Sitta von Reden, Money in Classical Antiquity. Key Themes in Ancient History. Cambridge/New York: Cambridge University Press, 2010.
This wide-ranging work attempts to survey the whole of ancient money—emphatically not just coinage, for we have moved well beyond Finley’s idea that cash constituted money in the ancient world (quoted here, p. 9 and 92). In seven chapters of unequal coverage, the author leads up to an epilogue on “monetary culture.”
Monetization is generally taken as an indicator of acculturation; as a consequence its definition is as important as our ability to describe a “monetized” culture. von Reden expands the definition by arguing from the inclusion of bullion, jewelry etc. in early coin hoards that these objects had monetary function as well, and that monetization would have expanded with or without the invention of coinage. This is almost certainly true of bullion, not necessarily so for other objects.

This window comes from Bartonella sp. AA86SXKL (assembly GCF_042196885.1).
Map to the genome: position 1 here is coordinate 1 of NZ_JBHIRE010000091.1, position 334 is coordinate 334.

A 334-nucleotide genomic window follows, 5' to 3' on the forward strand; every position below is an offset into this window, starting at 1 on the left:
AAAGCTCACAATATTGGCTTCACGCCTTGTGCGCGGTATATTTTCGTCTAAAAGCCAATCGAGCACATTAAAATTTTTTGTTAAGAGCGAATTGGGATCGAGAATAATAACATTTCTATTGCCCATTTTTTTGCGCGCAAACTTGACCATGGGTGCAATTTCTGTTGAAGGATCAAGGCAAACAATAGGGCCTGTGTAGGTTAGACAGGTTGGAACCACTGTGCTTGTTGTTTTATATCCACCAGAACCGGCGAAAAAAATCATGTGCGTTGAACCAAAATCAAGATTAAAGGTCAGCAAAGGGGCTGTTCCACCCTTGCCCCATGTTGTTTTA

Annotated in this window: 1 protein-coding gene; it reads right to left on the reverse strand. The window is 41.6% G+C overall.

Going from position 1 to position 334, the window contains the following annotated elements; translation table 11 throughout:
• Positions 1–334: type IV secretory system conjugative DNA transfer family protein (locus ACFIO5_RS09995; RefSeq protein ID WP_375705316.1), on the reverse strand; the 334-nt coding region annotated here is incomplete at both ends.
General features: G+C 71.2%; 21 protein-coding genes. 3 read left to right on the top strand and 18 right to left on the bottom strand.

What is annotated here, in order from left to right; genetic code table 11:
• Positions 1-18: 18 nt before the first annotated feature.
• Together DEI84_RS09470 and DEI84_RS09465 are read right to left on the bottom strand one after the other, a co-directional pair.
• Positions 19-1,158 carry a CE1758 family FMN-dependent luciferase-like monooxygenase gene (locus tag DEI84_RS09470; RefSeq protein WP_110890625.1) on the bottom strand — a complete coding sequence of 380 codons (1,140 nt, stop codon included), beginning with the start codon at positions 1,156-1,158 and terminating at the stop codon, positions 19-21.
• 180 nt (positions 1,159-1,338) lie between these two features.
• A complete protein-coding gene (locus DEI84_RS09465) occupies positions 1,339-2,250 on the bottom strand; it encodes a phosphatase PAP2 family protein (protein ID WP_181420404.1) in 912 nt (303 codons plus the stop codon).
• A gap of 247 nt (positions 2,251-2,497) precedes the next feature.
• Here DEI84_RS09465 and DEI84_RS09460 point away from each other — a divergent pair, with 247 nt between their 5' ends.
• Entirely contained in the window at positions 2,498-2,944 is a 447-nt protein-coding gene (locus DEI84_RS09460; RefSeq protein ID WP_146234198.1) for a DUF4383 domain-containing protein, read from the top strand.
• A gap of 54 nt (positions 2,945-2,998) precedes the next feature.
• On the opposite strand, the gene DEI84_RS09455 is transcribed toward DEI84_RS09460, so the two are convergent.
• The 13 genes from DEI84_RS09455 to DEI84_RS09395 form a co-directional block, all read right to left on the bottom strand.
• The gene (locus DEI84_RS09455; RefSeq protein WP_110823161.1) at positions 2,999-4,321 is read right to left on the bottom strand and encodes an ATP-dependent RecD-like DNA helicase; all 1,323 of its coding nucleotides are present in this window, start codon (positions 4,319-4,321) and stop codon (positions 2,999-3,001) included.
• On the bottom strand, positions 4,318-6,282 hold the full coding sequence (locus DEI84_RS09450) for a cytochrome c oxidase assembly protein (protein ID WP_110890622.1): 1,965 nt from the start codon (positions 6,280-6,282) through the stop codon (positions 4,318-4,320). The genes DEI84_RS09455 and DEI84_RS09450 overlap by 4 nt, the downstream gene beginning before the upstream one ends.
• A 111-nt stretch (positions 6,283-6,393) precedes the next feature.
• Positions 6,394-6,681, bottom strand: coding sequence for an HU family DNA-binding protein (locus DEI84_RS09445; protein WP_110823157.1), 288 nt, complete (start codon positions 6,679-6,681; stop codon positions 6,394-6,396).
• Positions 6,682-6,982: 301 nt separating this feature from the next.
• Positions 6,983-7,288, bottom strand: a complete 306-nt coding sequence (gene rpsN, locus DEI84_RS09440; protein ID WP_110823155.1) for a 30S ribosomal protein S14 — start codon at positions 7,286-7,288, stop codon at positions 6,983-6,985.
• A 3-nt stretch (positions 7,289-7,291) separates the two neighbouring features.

Ch. 2 turns to cases, particularly that of Athens. Here the pivotal role of Solon—not in coinage, but in monetization— is highlighted. It is argued that the abolition of debt-bondage, and its replacement by contractual tenancy, promoted the use of coin; and that monetization was furthered by an increase in output (though not a “massive” one as at p. 39) after the success in the Persian Wars, and again after ca. 450 at the height of the Athenian empire. Certainly there is plenty of evidence for the use of coin (some described on p. 41) in the late fifth century.
The second case is that of Egypt which, as is well known, had no coinage of its own before Alexander.